If the faculty determines that we need exam software, I think we should all refuse to sign the honor pledge. Instituting software would be a direct statement from the faculty that they believe the school should be responsible for monitoring our actions; that we should not monitor ourselves and our peers. If that's what they want, then let them do it. Why should I speak up if I see something out of line and risk losing friends when apparently the school is in a better position to police us?

This is my call to action: Do not sign the honor pledge again if they make us use exam software. |
 

Thursday, September 25, 2003

I'm glad I provoked Steve on the exam software issue. Not that we stand a chance again the faculty.

On a different topic, I have a feeling bad things are about to happen at school. For me. I hope I'm wrong. I guess I'll find out tomorrow.
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Wednesday, September 24, 2003

I just tried to fight the good fight against exam software. Apparently it is a novel idea that an honor code implies honor. And just wait until those LINUX people get started on the fact that all the available software programs only run on Windows. They don't even run on the Windows simulators. And then there's the honor argument again! And these 1Ls who just keep complaining about having to handwrite exams make me crazy. First of all, handwriting won't kill you. Second of all, even without the exam software issue, there will always be professors who have their own little weird exam issues. Third, don't you know what an honor code is? Don't you know what honor is? Don't you have any honor? Okay, let me calm down. For now.

I got a callback to a Columbus firm! Actually, today I had my lunch with the partner, and then about 4 hours later got a callback from that firm. Coincidence? Who knows...but whatever the reason I'm happy. At least now I have an outside shot at staying in Columbus. And now there are only 9 firms that I haven't heard from. |
 

Tuesday, September 23, 2003

Interview #20: This was a decent interview, but since it was a Pittsburgh firm I'm not optimistic. It's not like Pittsburgh is much further than Cleveland, but it is somehow way harder to sound believable about wanting to go there. Who knows.

Thursday will be my very last first round interview! I'm tired. I like interviews, but my face hurts from smiling too much, and my leather binder has permanent fingerprints on it, and I'm just ready for this to be over...so I can start actually looking for a job.

Right now I should be reading BA or Admin law, because I am way behind. I was fine until this weekend when I couldn't get my books. But I'm not going to get started on that again. And now I have a terrible headache and I'm sucked into watching reality tv.

Tomorrow is my lunch with the partner, at last. Hopefully I won't get cancelled on again. I'm a little nervous. This could be my chance to actually impress someone. |
 

Sunday, September 21, 2003

More drinks last night with my favorite gay friend. A few pitchers of margaritas and everything in life seems much better. Now if he was just straight and taller...

I'm in a really good mood today for some reason. Totally out of character. First, I was so drunk by the time I got home last night that I went straight to sleep at like 10:30, so I actually got a good night's sleep. Then I woke up and got to watch some 90210 and Ally McBeal - what more could a girl want? Soon I will go work on my brief, which I'm oddly looking forward to doing. And this evening I'm going to a party that one of my favorite professors is throwing. Should be fun.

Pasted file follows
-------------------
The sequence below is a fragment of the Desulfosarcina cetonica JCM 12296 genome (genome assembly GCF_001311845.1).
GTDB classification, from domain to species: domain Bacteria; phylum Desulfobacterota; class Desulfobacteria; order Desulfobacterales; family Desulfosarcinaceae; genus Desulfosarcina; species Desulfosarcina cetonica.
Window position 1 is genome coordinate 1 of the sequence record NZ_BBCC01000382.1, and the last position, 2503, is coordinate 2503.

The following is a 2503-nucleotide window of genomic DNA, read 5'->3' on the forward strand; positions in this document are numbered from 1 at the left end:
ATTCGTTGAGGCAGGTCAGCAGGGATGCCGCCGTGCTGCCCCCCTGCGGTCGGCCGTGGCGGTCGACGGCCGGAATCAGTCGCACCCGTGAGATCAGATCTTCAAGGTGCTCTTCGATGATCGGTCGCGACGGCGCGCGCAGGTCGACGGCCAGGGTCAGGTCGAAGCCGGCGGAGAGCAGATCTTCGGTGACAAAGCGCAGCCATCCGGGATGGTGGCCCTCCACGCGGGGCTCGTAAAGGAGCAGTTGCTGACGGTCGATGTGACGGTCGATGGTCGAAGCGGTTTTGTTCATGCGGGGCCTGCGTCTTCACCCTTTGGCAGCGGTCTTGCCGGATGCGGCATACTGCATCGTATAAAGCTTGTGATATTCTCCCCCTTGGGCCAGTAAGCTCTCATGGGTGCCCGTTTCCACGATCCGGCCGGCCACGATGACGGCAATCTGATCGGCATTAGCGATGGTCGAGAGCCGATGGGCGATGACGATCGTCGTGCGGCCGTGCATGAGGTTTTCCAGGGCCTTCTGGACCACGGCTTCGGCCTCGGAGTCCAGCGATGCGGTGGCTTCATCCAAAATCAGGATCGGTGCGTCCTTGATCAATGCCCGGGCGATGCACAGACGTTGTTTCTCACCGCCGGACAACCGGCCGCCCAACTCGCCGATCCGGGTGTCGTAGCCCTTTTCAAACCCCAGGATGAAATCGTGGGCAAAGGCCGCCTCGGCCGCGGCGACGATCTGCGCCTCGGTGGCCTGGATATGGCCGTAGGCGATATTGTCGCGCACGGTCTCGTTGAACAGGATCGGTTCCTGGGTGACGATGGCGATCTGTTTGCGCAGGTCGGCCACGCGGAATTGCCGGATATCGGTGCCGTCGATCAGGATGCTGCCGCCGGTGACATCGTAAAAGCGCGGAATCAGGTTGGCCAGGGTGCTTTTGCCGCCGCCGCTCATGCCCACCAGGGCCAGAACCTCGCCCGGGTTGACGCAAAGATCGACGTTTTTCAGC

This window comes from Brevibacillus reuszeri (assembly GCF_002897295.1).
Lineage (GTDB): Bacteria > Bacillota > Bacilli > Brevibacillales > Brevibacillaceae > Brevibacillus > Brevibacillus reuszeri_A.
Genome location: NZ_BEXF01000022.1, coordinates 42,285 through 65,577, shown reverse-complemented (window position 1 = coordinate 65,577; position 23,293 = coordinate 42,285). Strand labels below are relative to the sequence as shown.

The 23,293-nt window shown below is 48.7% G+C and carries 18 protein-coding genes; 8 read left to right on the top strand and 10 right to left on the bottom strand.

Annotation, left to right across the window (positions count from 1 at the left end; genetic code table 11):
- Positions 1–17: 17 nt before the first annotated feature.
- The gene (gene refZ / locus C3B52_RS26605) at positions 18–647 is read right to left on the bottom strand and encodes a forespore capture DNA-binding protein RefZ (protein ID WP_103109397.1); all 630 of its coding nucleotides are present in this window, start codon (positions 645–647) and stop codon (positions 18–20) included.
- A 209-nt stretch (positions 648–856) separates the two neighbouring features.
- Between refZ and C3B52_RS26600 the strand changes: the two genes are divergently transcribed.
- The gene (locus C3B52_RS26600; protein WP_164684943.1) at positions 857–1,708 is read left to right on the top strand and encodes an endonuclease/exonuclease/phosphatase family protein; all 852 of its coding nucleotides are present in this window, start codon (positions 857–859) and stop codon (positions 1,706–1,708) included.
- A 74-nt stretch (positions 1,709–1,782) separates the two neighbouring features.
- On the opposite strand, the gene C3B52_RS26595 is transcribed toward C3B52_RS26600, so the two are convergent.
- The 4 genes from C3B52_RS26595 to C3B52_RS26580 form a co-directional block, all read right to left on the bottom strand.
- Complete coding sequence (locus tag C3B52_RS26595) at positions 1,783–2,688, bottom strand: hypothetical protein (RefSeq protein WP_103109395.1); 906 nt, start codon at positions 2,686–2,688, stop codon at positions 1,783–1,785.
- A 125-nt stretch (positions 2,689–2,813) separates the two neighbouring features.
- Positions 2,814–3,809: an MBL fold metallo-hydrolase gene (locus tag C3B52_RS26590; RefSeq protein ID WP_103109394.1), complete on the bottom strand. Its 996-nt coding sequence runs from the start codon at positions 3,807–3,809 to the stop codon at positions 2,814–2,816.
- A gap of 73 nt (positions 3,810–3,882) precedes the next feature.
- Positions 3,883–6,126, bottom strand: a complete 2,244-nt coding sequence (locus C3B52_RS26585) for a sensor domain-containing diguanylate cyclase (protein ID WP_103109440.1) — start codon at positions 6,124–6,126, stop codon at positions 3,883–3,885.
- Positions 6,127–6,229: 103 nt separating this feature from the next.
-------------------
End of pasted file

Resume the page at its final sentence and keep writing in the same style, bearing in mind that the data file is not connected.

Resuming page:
The only thing that is making me slightly cranky (because there always has to be something) is that I really need to go into school for a little while today, but I don't think I will because the campus will be overrun with undergrads moving in. Yesterday I attempted to go to school in the middle of the game, figuring that campus would be really quiet. It was quiet, but I couldn't park anywhere because all the garages and lots were full of course and the parking meters were all bagged. It was the parking meters that made me mad. First of all, if people parked at the meters during the game and therefore overstayed the allotted time, it would be a way for the university or city to make money. Then they could tow, and make even more money. Secondly, and far more importantly, this is a university, and I, apparently wrongly, feel that as a student I should be able to park and utilize the university whenever I want. I was so aggravated yesterday that I wanted to go around vandalizing things by scratching out all the "U"s I could find on "OSU" merchandise to indicate that this is no university. Even my imaginary way of showing outrage is so nerdy and law student-ish. I just get so mad sometimes. This is one of the reasons I refused to apply to OSU for undergrad. But here I am, the law school is great, so I should stop complaining. But I will continue to secretly hope each week that Ohio State will lose. |
 

Friday, September 19, 2003

Interview #18: Another great interview. Really. I will be surprised if I don't get a callback for this one, but I've been wrong before. The interviewer seemed really nice and happy, which is the number one thing I'm looking for in a 20 minute interview.

Interview #19: I wasn't 100% confident going into this interview because it was another firm that was interviewing like 40 people, but it seemed to go really, really well. The guy seemed to really like me, and once again I was pleased to meet someone who seemed like the kind of person I would like to work with.